MySQL and FreeBSD

Miroslav Lachman 000.fbsd at
Sat Jul 1 13:34:24 UTC 2006

Maikel Lambregts wrote:
> Hi,
>   I saw your information on
> Atm we still have and olf MySQL server with FreeBSD 4.8 and MySQL 4.0 running with Linuxthreads. We now bought a new Dell server (Dual Xeon 2.8, 4GB ram, 15.000 SCSI RAID 1) and I'm wondering what would be the best to install MySQL.
> I was thinking of FreeBSD 6.1 in combination with MySQL 5.0. I was thinking of using your advice by using native threads instead of Linuxthreads and furthermore I just would copy your build options -->

we are still running MySQL with options from that thread, but now we 
have MySQL master on separate machine replicated to 2 slaves (those 
machines with webaplication).
MySQL machine is Supermicro 6014H-8 with dual Xeon(TM) CPU 2.80GHz, 2GB 
of RAM and only one 72GB SCSI HDD

Webaplication developers fixed some problems (mainly indexes on tables 
and reduce number of queries), so now in peaks we have about 500 queries 
per second with avarage CPU load lower then 0.3.

Now we have MySQL 4.1.20-log
# mysqladmin status
Uptime: 2465465  Threads: 6  Questions: 507158262  Slow queries: 56373 
Opens: 1281  Flush tables: 1  Open tables: 1024  Queries per second avg: 

One important note - I do not recommend to enable HyperThreading. With 
HTT enabled, MySQL is overloaded with "slow queries" several times per 
day without any logical reason.

my.cnf is in attachment, I recommend to do some tuning, because you have 
4GB of RAM and probably different target usage, so you can increase some 
buffers, max number of connection, query cache etc.

I do not know, if my configuration is the best, because I have no 
testing machine with dual CPU to tests and because this configuration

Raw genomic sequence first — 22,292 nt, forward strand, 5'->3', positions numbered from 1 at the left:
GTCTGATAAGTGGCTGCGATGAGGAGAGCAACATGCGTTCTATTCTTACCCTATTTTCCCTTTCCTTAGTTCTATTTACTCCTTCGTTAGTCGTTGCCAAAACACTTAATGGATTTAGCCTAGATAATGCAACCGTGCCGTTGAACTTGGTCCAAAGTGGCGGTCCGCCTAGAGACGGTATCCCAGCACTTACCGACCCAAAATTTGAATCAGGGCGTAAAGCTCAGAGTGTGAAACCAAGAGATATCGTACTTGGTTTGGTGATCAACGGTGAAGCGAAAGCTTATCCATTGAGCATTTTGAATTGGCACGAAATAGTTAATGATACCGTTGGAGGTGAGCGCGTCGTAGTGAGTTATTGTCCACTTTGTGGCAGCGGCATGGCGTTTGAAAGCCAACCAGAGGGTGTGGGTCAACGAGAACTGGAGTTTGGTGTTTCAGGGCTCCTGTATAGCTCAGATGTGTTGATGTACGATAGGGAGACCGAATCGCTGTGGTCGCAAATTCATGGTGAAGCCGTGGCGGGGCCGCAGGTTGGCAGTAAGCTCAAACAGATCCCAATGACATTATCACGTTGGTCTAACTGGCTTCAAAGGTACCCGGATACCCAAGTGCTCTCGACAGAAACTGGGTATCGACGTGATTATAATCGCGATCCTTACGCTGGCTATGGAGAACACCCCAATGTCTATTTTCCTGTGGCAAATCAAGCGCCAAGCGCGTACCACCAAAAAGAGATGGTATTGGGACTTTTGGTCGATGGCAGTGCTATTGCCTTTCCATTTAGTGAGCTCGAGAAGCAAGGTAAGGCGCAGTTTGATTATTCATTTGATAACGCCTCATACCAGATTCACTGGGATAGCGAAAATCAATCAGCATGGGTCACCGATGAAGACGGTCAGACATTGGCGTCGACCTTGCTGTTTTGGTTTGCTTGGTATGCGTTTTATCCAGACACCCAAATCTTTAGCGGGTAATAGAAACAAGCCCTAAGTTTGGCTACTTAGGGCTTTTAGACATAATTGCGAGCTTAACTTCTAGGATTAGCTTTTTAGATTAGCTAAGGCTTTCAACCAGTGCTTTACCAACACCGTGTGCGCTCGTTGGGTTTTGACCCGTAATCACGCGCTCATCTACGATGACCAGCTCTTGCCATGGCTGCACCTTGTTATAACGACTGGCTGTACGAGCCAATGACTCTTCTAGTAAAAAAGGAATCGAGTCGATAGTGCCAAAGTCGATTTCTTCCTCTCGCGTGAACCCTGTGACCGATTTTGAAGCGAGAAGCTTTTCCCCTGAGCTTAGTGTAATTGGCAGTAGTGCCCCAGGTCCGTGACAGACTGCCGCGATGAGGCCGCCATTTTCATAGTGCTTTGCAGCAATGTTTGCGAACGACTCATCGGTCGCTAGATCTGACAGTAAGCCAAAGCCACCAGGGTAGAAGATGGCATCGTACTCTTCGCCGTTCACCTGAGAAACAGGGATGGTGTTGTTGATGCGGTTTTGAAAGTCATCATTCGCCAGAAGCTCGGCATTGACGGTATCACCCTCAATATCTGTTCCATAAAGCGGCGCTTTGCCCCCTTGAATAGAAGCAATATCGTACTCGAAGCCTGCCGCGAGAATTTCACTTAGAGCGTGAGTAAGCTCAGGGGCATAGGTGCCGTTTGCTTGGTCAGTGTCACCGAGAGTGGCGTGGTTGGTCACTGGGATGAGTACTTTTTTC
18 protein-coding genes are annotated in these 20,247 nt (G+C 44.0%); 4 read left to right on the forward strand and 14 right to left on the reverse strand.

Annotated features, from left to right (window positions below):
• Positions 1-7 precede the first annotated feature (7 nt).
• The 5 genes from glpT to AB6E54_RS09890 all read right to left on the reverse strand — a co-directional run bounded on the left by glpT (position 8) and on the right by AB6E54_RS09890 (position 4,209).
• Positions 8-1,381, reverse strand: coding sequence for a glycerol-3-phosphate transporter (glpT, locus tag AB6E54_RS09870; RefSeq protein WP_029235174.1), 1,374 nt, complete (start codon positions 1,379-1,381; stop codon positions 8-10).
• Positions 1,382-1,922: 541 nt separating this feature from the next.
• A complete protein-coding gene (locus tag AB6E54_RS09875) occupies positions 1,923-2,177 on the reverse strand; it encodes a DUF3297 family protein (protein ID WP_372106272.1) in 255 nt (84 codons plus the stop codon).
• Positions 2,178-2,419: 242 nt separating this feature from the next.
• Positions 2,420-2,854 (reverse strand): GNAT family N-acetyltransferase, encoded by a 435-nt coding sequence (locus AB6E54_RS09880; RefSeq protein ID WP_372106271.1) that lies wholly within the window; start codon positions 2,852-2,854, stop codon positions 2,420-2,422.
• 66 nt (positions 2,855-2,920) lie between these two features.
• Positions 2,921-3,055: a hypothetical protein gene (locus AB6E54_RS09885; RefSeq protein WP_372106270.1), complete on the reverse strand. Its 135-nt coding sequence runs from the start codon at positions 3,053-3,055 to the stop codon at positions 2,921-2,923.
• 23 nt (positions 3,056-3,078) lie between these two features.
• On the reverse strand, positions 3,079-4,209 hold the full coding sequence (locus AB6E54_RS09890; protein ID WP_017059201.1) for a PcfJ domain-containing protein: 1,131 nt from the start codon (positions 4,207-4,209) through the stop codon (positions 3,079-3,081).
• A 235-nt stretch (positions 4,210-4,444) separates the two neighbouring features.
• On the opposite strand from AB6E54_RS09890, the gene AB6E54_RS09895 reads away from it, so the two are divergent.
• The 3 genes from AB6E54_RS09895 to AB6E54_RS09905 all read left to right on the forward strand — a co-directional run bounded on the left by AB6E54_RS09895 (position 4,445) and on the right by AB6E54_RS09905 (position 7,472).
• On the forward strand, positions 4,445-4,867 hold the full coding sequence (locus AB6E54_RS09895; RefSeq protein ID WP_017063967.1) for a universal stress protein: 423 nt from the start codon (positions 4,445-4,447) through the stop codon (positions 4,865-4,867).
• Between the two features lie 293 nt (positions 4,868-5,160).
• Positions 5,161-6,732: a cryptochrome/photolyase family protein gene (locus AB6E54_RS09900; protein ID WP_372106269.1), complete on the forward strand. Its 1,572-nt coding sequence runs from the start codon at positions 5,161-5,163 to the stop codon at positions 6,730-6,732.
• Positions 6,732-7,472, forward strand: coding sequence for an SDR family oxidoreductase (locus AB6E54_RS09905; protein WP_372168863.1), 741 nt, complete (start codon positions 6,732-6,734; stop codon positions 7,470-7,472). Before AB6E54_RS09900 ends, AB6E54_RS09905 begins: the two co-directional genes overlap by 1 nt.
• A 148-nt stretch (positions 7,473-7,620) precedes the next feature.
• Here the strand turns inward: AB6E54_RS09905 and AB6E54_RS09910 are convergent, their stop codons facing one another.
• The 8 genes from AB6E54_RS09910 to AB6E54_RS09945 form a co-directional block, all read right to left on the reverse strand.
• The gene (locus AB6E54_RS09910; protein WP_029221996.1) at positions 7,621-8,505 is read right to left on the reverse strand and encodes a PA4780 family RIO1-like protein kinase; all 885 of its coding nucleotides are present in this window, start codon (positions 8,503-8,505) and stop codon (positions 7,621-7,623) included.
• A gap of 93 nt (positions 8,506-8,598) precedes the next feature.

runs well, I have no need to test another.

If you have new machine and have some time to testing, you can try not 
to build MySQL as static and try different thread libraries throught 

# candidate          mapping

If you do so, please let me know of your results.

And last - if you are not using features of MySQL 5.0, then stay with 
MySQL 4.1. With MySQL 5.0 (on machine I wrote in old thread) we have 
some troubles after upgrades (MySQL bugs with lost triggers etc.), 4.1 
seems more "stable" to me. (but it is my personal view)

Miroslav Lachman

Some useful informations:
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#password	= [your_password]
port		= 3306
socket		= /tmp/mysql.sock

# *** Application-specific options follow here ***

# The MySQL server

# generic configuration options
port		= 3306
socket		= /tmp/mysql.sock

# back_log is the number of connections the operating system can keep
back_log = 256
max_connections = 130
#max_connect_errors = 10
table_cache = 1024
max_allowed_packet = 16M
binlog_cache_size = 1M
max_heap_table_size = 32M
sort_buffer_size = 8M
join_buffer_size = 6M
thread_cache = 8
thread_concurrency = 4
query_cache_size = 64M
query_cache_limit = 4M
ft_min_word_len = 3
#thread_stack = 192K
# Set the default transaction isolation level. Levels available are:
#transaction_isolation = REPEATABLE-READ
# 2006-03-16 11:43 changed from REPEATABLE-READ to READ-COMMITTED
# in faith of stop slow queries jam
transaction_isolation = READ-COMMITTED
tmp_table_size = 96M
long_query_time = 2
#tmpdir = /tmp

# ***  Replication related settings 
server-id = 1

# Replication Slave (comment out master section to use this)
# To configure this host as a replication slave, you can choose between